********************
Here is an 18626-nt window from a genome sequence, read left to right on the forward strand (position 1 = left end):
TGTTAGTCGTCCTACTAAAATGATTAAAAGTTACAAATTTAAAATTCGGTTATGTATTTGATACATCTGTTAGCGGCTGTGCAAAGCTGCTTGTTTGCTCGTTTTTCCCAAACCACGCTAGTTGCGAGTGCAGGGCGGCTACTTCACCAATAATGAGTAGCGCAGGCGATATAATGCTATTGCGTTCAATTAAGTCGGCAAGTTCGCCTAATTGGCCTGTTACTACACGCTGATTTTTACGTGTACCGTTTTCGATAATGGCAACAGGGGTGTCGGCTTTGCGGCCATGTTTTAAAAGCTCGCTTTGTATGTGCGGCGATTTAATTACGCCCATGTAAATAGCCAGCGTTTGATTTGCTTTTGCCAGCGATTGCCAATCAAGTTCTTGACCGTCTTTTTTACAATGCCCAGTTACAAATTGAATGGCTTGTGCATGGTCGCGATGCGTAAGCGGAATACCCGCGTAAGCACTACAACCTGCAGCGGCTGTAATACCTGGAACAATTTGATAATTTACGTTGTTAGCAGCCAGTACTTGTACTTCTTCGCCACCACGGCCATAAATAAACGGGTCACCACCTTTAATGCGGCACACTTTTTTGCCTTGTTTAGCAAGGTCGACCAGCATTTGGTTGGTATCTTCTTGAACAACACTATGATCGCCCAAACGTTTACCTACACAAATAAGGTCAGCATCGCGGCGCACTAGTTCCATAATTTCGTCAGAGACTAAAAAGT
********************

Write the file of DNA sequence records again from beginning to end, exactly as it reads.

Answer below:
Here is an 18626-nt window from a genome sequence, read left to right on the forward strand (position 1 = left end):
TGTTAGTCGTCCTACTAAAATGATTAAAAGTTACAAATTTAAAATTCGGTTATGTATTTGATACATCTGTTAGCGGCTGTGCAAAGCTGCTTGTTTGCTCGTTTTTCCCAAACCACGCTAGTTGCGAGTGCAGGGCGGCTACTTCACCAATAATGAGTAGCGCAGGCGATATAATGCTATTGCGTTCAATTAAGTCGGCAAGTTCGCCTAATTGGCCTGTTACTACACGCTGATTTTTACGTGTACCGTTTTCGATAATGGCAACAGGGGTGTCGGCTTTGCGGCCATGTTTTAAAAGCTCGCTTTGTATGTGCGGCGATTTAATTACGCCCATGTAAATAGCCAGCGTTTGATTTGCTTTTGCCAGCGATTGCCAATCAAGTTCTTGACCGTCTTTTTTACAATGCCCAGTTACAAATTGAATGGCTTGTGCATGGTCGCGATGCGTAAGCGGAATACCCGCGTAAGCACTACAACCTGCAGCGGCTGTAATACCTGGAACAATTTGATAATTTACGTTGTTAGCAGCCAGTACTTGTACTTCTTCGCCACCACGGCCATAAATAAACGGGTCACCACCTTTAATGCGGCACACTTTTTTGCCTTGTTTAGCAAGGTCGACCAGCATTTGGTTGGTATCTTCTTGAACAACACTATGATCGCCCAAACGTTTACCTACACAAATAAGGTCAGCATCGCGGCGCACTAGTTCCATAATTTCGTCAGAGACTAAAAAGT